Dates are not always precisely known, but the Art Institute strives to present this information as consistently and legibly as possible. Dates may be represented as a range that spans decades, centuries, dynasties, or periods and may include qualifiers such as c. (circa) or BCE.
Inscription on cross: IH[ESUS] C[HRISTUS]. NAZAREN[US]. REX IUDEORU[M].
Overall to Spike: 21.9 × 13.2 cm (8 5/8 × 5 3/16 in.); Cross: 16.8 × 13.2 cm (6 5/8 × 5 3/16 in.); Corpus: H.: 9.8 cm (3 7/8 in.)
Kate S. Buckingham Endowment
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Dorothy Odenheimer, “Medieval and Modern Treasures in Enamel,” Chicago Sun (October 18, 1942).
Oswald Goetz, “Medieval Enamels and Metalwork in the Buckingham Collection,” Bulletin of the Art Institute of Chicago 38, 7 (1944), pp. 108-9, fig. 2.
Meyric R. Rogers and Oswald Goetz, Handbook to the Lucy Maud Buckingham Medieval Collection (Chicago: Art Institute of Chicago, 1945), pp. 65–66, no. 22, pl. 31.
Washington, D.C., National Gallery of Art, Objects of Medieval Art from the Widener Collection (1952), p. 30, no. C–6.
Philippe Verdier, “Un monument inédit de l’art mosan du XIIe siècle,” Revue Belge d’archéologie et d’histoire de l’art 30 (1961), pp. 123, 125, fig. 7.
Peter Bloch, “Bronzekruzifixe in der Nachfolge des Reiner von Huy” in Rhein und Maas: Kunst und Kultur 800-1400 (exh. cat., Schnütgen Museum, Cologne, 1973), vol. 2, Berichte, Beiträge und Forschungen zum Themenkreis der Ausstellung und des Katalogs, pp. 251, 254, 258, no. 7, fig. 7
Philippe Verdier, “Emaux Mosans et Rheno-Mosans dans le collections des Etats-Unis,” Revue Belge d’archéologie et d’histoire de l’art 44 (1975), pp. 24–26, ill.
Peter Bloch, Romanische Bronzekruzifixe (Berlin: Deutscher Verlag für Kunstwissenschaft, 1992), pp. 142, 289, 292, no. VII D 10 (ill).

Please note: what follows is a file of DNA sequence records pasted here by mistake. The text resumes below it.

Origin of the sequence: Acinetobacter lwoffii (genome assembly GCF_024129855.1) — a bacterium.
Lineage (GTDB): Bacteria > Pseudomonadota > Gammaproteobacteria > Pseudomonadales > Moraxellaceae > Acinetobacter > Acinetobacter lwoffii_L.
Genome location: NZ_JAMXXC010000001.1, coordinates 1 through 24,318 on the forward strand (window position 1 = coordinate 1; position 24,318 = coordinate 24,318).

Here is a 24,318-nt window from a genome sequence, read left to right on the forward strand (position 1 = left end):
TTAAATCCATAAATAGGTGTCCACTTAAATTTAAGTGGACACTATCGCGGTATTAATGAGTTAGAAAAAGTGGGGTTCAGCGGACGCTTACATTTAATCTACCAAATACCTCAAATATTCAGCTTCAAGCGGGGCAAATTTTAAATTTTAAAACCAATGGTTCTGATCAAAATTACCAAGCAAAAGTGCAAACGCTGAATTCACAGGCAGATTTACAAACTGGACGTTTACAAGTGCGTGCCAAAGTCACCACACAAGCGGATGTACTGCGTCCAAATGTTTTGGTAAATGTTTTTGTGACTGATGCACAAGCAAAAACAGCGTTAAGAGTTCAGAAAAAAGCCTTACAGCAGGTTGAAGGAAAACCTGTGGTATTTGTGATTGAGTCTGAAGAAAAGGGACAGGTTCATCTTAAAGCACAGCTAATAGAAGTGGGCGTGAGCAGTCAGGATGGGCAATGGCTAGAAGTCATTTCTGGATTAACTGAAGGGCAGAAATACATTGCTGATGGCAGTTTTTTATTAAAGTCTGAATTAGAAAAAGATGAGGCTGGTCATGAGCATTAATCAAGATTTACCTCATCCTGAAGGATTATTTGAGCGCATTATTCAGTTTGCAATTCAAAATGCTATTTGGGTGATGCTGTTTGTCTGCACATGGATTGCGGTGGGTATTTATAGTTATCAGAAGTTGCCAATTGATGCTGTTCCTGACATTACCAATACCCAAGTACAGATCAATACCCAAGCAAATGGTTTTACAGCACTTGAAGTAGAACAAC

A[lison] L[uchs] in Washington, D.C., National Gallery of Art, Western Decorative Arts: Medieval, Renaissance, and Historicizing Styles, including Metalworks, Enamels, and Ceramics, Part 1 (Washington, D.C., National Gallery of Art, 1993), pp. 15–17.
Christina M. Nielsen in Devotion and Splendor: Medieval Art at the Art Institute of Chicago, Christina M. Nielsen, ed., Museum Studies 30, 2 (2004), pp. 35, 91-92, no. 17, ill.
Art Institute of Chicago, Masterpieces of Craftsmanship from Medieval Church Treasuries, 8 October – 30 November, 1942.
South Bend, Indiana, University Art Gallery, University of Notre Dame, Art of the Romanesque, 6 November – 4 December, 1960, cat. 21.
Cologne, Schnütgen-Museum, Rhein und Maas: Kunst und Kultur 800-1400, 14 May – 23 July 1972, and Brussels, Musées royaux d’art et d’histoire, 15 September – 31 October 1972, cat. 7.
Art Institute of Chicago, Medieval Decorative Arts from Chicago Collections, 2 October 1985 – 5 January, 1986.
Moscow, State Pushkin Museum of Fine Arts, “Decorative-Applied Art from Late Antiquity to the Late Gothic Style,” 14 May - 14 July, 1990, and the Hermitage Museum, Leningrad, 14 August - 14 October, 1990, cat. 27.
Richard von Kaufmann, Berlin, before 1917; sold, Paul Cassirer and Hugo Helbing, Berlin, 12 December 1917, lot 470. Harry Fuld (b. 1879 - d. 1932), Frankfurt; by descent to his widow, Lucie Mayer-Fuld (d. 1966), Frankfurt, Berlin, and New York, 1932-1942 [according to incoming shipping receipt in curatorial file]; on loan to the Art Institute starting October 17, 1942 [according to incoming receipt in Registrar’s file]; sold, through Raphael Stora, to the Art Institute, 1942 [according to incoming shipping receipt, mentioned above].
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